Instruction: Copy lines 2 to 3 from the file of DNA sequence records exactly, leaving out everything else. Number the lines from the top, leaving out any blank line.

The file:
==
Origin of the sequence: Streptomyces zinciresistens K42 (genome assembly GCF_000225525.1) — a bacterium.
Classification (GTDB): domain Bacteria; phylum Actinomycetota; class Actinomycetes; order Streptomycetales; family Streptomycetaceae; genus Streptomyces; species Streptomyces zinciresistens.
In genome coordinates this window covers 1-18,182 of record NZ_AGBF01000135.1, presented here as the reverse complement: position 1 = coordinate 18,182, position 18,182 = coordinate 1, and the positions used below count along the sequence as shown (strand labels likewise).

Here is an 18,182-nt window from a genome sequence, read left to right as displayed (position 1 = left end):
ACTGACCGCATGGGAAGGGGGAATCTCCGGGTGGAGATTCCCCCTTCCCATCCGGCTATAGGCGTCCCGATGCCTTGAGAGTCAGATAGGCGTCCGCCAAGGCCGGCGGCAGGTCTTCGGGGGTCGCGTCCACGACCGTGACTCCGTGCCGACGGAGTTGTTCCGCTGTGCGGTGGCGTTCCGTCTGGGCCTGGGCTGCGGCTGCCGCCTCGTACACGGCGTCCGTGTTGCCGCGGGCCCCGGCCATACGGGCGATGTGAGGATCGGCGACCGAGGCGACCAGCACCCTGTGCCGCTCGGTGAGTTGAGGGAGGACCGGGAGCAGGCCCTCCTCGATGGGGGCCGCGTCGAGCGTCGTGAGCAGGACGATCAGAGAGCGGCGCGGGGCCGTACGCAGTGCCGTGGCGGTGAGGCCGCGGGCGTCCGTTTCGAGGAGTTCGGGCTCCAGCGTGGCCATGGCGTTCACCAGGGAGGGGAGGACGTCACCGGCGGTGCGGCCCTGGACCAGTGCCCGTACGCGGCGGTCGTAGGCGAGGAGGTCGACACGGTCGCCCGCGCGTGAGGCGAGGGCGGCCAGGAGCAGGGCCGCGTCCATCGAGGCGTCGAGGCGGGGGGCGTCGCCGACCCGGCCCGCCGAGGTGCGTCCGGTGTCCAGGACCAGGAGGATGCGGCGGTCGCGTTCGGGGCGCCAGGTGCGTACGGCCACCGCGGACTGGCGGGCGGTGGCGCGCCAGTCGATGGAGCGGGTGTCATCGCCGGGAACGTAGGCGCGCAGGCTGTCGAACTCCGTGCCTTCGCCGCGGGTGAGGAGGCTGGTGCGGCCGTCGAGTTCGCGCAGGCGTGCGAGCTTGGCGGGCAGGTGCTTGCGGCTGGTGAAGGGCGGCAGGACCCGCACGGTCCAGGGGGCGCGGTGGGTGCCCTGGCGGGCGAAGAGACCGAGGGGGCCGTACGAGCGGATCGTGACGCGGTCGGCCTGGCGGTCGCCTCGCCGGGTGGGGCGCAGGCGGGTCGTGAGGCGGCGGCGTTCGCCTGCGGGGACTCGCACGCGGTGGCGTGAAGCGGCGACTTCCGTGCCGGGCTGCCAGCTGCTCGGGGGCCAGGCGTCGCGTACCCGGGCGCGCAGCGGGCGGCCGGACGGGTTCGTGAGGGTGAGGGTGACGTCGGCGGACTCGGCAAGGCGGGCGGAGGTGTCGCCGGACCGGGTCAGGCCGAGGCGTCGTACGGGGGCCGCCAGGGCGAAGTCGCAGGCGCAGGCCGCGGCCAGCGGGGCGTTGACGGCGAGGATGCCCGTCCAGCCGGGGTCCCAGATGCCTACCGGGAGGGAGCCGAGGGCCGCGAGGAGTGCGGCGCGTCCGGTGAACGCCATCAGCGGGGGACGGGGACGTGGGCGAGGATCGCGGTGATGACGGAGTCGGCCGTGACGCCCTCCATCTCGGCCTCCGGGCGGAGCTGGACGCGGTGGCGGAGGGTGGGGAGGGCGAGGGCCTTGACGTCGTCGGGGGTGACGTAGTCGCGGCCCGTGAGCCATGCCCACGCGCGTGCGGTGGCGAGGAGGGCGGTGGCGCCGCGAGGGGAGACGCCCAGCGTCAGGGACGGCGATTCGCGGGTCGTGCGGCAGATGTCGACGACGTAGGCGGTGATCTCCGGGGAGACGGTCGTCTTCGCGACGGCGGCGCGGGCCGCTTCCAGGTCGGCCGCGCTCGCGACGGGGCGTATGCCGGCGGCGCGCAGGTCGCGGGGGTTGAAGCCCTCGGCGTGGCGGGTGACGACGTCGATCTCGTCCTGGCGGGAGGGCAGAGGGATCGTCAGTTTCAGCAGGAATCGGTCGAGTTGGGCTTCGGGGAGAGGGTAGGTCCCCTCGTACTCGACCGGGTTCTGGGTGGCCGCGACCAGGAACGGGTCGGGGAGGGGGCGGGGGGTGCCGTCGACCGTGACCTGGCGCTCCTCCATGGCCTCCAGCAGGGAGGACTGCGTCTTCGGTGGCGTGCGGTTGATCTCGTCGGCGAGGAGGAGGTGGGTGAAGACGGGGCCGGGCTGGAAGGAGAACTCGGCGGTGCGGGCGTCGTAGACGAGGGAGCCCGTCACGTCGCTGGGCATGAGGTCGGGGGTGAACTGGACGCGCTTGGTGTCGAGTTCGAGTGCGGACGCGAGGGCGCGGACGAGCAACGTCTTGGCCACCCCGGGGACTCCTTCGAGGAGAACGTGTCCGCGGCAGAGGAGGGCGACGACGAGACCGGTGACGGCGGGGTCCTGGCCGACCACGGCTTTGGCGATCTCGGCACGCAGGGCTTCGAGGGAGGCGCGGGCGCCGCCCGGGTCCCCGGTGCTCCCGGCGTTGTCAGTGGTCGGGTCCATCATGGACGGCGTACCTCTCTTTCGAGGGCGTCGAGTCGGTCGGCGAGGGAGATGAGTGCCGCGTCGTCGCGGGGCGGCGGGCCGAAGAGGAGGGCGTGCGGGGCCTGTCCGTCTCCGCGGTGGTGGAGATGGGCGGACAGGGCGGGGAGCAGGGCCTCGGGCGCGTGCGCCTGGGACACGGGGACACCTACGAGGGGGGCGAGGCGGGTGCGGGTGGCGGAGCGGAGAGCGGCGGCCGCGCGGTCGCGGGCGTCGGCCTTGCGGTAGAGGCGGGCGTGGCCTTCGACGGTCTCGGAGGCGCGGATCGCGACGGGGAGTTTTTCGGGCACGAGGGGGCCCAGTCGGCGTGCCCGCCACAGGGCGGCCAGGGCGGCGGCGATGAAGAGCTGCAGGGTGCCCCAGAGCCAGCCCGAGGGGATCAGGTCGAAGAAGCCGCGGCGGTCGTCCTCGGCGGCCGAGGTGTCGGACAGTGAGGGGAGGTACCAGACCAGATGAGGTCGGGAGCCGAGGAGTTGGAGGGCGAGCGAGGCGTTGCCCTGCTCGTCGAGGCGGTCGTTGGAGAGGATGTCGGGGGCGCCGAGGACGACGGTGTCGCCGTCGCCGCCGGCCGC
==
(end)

Classification (GTDB): domain Bacteria; phylum Actinomycetota; class Actinomycetes; order Streptomycetales; family Streptomycetaceae; genus Streptomyces; species Streptomyces zinciresistens.
In genome coordinates this window covers 1-18,182 of record NZ_AGBF01000135.1, presented here as the reverse complement: position 1 = coordinate 18,182, position 18,182 = coordinate 1, and the positions used below count along the sequence as shown (strand labels likewise).